Brando would later complain that he was sick to death of being thought of as a blue-jeaned slobber-mouth, referring to Stanley, when he accepted the role in Julius Caesar (1953). But that look was so new and daring and unexpected and instinctive, just as his acting was so new and daring and unexpected and instinctive – the reason why Jessica Tandy didn’t know what she was witnessing (“Hers seemed to be a performance. Marlon was living on stage,” Elia Kazan said about his contrasting leading actors in the play, as William J. Mann writes in The Contender: The Story of Marlon Brando) – that it forever changed cinema. As Camille Paglia put it, “Brando brought American nature to American acting, and he brought the American personality to the world … Brando, the wild, sexy rebel, all mute and surly bad attitude, prefigured the great art form of the sixties generation: rock and roll.”
And perhaps this revolution he brought on screen is nowhere more telling than in the opening image to this article, that shot of Stanley Kowalski and Blanche DuBois. That shot encapsulates the historical significance of their pairing together: the brooding naturalism, the poet’s face and “squat gymnasium physique” (as described by Truman Capote), the raw sensuality and animal virility that Brando brought on screen, with his “sweaty t-shirt and unself-conscious swagger” and a voice partly drawn from observing working class guys in nylon shirts from a phone booth in Times Square – “Guys like Stanley, who hold a cup of coffee like an animal with a paw around it. The Stanleys of the world have no self-awareness.” – everything was so earthy and explosive and intuitive, and in striking contradiction with the stagey Vivien Leigh, with her sensitivity, cultivated femininity and nervous theatricality that so hauntingly projected on screen the inner torments of frail, faded Southern belle Blanche DuBois – “She was very much Tennessee’s wounded butterfly,” Brando described her. Old Hollywood was on its way out. Watching Brando, the world knew they were at the center of something that was about to change.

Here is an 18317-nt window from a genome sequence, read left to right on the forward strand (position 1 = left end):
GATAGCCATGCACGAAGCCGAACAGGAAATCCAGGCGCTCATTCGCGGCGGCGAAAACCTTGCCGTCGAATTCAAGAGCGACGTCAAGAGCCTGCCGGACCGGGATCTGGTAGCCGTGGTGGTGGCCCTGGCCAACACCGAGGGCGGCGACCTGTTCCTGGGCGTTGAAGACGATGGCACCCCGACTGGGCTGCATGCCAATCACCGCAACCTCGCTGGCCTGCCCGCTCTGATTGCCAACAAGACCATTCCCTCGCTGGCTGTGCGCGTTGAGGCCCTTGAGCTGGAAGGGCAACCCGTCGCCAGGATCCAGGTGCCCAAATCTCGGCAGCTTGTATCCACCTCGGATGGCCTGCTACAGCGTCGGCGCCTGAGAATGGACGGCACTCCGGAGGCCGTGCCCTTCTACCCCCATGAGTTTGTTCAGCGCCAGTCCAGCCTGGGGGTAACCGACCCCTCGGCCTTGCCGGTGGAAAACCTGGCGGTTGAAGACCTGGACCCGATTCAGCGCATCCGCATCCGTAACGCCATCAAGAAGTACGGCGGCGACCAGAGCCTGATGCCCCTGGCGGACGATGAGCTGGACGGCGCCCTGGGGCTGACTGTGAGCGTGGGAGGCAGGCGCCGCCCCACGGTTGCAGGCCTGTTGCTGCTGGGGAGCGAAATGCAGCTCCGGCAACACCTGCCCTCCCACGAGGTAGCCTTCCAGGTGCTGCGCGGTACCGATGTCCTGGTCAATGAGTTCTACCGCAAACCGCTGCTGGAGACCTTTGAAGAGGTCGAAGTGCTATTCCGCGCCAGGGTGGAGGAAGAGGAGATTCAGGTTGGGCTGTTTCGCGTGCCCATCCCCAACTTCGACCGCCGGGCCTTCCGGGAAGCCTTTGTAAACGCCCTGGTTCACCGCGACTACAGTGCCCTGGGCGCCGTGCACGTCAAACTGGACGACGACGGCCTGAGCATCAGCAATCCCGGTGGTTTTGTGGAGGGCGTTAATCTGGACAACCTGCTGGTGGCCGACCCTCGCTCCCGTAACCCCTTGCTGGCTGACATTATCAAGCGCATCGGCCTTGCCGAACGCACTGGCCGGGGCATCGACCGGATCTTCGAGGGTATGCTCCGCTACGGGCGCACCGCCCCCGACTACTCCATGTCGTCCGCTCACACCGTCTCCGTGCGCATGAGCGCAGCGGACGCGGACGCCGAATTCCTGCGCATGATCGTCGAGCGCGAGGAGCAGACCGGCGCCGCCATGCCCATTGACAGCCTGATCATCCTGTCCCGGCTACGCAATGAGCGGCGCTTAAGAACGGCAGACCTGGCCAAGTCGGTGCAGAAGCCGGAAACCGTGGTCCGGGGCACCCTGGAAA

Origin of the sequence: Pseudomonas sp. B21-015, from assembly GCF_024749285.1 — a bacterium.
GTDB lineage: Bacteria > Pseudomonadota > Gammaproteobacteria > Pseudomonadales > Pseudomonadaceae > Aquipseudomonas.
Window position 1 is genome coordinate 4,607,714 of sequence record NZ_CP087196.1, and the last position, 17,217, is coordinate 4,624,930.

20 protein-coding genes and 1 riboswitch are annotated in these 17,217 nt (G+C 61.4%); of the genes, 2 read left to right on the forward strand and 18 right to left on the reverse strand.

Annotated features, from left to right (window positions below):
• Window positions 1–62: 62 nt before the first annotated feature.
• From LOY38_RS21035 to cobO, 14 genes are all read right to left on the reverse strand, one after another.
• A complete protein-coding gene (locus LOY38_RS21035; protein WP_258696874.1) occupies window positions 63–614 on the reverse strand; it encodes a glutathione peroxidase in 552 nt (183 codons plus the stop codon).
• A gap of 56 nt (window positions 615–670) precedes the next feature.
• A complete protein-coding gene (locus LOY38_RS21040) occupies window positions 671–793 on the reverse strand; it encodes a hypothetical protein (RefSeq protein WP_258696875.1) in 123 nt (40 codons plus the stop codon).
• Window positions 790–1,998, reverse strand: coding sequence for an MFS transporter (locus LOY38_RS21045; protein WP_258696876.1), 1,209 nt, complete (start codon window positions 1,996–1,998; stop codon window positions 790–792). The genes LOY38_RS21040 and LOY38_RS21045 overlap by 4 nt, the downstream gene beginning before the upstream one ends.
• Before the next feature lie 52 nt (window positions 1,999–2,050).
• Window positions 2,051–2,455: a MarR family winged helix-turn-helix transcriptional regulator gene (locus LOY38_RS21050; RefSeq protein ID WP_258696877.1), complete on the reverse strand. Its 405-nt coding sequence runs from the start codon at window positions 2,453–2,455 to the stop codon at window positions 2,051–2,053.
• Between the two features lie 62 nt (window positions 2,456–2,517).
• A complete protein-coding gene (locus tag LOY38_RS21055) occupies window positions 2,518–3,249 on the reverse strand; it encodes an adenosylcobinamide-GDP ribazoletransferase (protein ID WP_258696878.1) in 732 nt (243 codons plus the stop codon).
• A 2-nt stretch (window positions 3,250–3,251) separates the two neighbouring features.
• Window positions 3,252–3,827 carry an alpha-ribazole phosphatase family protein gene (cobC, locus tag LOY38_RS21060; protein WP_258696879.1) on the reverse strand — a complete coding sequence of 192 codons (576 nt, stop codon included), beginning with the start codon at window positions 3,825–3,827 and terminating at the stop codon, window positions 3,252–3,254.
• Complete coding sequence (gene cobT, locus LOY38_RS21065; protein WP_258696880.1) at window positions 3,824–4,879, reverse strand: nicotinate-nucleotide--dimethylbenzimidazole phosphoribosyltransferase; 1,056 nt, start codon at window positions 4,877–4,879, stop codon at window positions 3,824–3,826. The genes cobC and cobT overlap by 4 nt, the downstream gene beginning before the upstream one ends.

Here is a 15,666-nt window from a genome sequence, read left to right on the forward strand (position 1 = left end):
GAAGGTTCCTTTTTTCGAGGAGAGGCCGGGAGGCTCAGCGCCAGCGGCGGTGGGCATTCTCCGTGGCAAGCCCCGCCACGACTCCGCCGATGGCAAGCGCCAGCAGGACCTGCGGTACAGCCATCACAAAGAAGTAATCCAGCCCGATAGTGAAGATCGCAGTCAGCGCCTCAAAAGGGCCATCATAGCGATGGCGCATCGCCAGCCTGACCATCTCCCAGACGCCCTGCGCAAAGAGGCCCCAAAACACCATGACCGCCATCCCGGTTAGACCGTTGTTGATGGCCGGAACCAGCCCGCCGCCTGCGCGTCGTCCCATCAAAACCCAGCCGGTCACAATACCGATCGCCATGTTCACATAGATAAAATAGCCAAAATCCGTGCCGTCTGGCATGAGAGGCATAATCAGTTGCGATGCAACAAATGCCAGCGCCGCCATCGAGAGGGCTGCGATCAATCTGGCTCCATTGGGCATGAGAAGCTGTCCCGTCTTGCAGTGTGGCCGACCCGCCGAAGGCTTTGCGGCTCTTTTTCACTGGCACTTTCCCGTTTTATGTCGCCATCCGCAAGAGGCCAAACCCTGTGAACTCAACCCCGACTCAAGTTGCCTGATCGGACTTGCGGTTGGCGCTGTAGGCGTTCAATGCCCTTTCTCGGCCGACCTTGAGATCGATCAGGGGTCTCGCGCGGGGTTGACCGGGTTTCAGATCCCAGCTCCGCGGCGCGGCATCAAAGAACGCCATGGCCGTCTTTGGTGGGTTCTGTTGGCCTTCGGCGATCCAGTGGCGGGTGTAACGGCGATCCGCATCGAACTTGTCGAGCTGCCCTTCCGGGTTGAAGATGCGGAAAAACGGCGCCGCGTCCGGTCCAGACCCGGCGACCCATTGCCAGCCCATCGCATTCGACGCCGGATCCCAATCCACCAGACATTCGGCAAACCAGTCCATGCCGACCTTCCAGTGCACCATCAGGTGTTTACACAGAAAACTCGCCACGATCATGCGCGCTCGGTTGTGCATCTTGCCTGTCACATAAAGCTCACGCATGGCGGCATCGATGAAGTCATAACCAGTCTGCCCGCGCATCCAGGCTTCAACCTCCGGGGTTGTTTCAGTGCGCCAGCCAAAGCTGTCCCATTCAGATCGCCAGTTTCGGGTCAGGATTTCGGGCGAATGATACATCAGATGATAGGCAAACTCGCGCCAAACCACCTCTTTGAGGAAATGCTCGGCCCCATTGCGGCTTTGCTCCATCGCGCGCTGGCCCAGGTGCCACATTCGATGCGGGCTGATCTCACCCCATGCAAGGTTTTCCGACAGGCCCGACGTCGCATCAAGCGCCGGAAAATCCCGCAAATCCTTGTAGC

“Don’t use yourself, you’re too small. Find it in your imagination,” was Stella Adler’s acting philosophy, the opposite of Lee Strasberg’s Actor’s Studio Method acting, which is so often still wrongfully associated with Brando. Even today, seventy years later, watching Brando in Streetcar leaves you with something so vivid and intense that makes you realise that, to this day, he still has no identifiable image on film. And in that “undesigned” look that didn’t belong to anyone, the whole world suddenly found, and generation after generation will continue to find, a sense of belonging.
Editorial sources: The Contender: The Story of Marlon Brando, by William J. Mann; Marlon Brando, by Patricia Bosworth
This piece is published courtesy of classiq.me